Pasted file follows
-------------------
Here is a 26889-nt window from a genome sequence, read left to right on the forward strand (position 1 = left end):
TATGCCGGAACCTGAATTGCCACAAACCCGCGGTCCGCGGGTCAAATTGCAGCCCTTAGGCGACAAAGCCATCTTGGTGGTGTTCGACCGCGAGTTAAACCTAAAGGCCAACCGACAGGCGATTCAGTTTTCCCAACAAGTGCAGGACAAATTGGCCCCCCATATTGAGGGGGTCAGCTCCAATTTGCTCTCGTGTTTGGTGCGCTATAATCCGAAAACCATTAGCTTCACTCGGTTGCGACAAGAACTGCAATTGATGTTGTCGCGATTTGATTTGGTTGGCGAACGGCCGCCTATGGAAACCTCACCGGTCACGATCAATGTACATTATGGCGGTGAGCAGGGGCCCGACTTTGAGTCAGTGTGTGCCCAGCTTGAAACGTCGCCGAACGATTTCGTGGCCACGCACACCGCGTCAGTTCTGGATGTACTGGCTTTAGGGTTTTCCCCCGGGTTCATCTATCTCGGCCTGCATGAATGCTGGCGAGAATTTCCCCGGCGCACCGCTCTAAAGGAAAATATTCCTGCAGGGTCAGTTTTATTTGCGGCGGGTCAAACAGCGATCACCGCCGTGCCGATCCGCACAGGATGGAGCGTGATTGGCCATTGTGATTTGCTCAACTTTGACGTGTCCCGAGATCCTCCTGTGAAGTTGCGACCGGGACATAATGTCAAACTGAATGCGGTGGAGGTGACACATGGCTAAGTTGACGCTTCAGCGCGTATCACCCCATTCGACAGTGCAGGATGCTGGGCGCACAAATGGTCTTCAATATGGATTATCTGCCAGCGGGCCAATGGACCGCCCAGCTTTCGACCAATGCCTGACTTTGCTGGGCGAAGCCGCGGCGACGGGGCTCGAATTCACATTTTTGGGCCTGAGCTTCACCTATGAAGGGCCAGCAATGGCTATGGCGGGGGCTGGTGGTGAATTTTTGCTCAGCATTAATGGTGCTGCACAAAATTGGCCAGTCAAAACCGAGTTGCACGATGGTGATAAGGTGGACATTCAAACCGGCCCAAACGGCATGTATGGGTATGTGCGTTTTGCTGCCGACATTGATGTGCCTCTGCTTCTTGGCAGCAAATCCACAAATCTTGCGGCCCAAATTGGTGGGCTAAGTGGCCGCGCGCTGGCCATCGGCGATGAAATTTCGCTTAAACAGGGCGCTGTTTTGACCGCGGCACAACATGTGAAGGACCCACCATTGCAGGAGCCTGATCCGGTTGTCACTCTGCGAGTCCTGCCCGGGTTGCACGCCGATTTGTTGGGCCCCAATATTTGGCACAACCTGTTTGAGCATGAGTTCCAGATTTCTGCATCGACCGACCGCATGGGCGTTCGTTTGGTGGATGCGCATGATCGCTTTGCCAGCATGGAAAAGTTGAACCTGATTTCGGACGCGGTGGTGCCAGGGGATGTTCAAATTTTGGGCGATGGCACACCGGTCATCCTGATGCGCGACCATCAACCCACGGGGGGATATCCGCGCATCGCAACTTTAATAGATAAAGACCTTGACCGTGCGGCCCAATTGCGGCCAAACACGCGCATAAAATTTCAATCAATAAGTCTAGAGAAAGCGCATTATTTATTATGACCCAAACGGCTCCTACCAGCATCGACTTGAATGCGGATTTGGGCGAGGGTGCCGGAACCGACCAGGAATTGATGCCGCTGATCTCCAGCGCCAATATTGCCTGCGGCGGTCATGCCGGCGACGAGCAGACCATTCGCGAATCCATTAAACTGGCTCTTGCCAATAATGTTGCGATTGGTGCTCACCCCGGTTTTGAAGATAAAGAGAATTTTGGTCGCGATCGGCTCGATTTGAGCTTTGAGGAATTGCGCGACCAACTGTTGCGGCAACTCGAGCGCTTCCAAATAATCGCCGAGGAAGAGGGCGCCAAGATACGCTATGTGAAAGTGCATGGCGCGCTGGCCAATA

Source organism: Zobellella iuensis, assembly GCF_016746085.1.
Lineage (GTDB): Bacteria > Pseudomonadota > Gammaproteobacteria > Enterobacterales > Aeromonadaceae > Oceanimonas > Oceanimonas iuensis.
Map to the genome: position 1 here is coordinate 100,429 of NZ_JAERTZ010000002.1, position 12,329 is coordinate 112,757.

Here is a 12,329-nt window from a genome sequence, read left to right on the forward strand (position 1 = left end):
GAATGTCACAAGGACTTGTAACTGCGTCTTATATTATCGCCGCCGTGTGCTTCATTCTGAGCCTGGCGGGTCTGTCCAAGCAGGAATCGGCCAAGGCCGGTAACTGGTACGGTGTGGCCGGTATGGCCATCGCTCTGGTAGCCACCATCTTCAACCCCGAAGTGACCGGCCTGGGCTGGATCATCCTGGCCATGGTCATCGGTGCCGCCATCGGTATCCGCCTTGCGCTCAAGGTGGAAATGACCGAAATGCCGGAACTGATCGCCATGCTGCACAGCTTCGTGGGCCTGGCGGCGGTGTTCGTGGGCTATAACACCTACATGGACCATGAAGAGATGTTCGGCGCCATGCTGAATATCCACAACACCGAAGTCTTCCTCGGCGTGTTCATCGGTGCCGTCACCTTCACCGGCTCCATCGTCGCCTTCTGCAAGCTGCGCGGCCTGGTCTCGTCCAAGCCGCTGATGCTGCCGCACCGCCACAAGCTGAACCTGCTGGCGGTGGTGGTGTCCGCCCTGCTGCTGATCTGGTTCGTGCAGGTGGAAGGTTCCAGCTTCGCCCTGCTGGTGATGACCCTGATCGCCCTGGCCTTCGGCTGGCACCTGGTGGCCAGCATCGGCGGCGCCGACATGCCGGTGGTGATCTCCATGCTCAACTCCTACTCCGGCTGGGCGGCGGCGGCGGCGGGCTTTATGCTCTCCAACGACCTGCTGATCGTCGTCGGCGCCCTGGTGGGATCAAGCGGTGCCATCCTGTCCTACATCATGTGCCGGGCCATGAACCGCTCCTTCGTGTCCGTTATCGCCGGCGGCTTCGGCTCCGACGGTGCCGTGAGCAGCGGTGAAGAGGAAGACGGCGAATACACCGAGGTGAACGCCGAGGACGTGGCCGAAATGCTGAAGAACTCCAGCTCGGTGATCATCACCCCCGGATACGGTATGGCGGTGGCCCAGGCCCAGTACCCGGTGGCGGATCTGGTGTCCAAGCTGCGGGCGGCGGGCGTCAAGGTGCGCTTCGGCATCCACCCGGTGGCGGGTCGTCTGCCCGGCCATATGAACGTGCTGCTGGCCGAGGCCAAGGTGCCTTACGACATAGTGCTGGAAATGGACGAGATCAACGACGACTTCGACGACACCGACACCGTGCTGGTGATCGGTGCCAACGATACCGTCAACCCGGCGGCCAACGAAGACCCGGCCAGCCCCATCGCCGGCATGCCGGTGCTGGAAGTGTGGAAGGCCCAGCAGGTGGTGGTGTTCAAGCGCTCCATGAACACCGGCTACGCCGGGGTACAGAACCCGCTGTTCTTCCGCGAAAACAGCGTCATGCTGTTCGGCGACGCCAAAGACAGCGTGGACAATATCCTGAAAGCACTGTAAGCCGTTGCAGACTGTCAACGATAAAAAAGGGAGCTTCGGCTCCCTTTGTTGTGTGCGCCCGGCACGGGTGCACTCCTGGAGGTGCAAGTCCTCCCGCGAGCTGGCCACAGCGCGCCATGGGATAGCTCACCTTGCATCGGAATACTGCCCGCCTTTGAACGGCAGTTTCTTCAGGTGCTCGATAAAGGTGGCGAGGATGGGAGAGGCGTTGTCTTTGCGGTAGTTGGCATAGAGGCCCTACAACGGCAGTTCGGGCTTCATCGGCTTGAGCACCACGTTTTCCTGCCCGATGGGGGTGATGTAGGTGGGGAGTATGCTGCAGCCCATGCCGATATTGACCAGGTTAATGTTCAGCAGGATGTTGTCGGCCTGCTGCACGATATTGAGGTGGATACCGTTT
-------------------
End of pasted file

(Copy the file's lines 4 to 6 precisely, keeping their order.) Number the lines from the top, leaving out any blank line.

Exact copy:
Lineage (GTDB): Bacteria > Pseudomonadota > Gammaproteobacteria > Enterobacterales > Aeromonadaceae > Oceanimonas > Oceanimonas iuensis.
Map to the genome: position 1 here is coordinate 100,429 of NZ_JAERTZ010000002.1, position 12,329 is coordinate 112,757.

Here is a 12,329-nt window from a genome sequence, read left to right on the forward strand (position 1 = left end):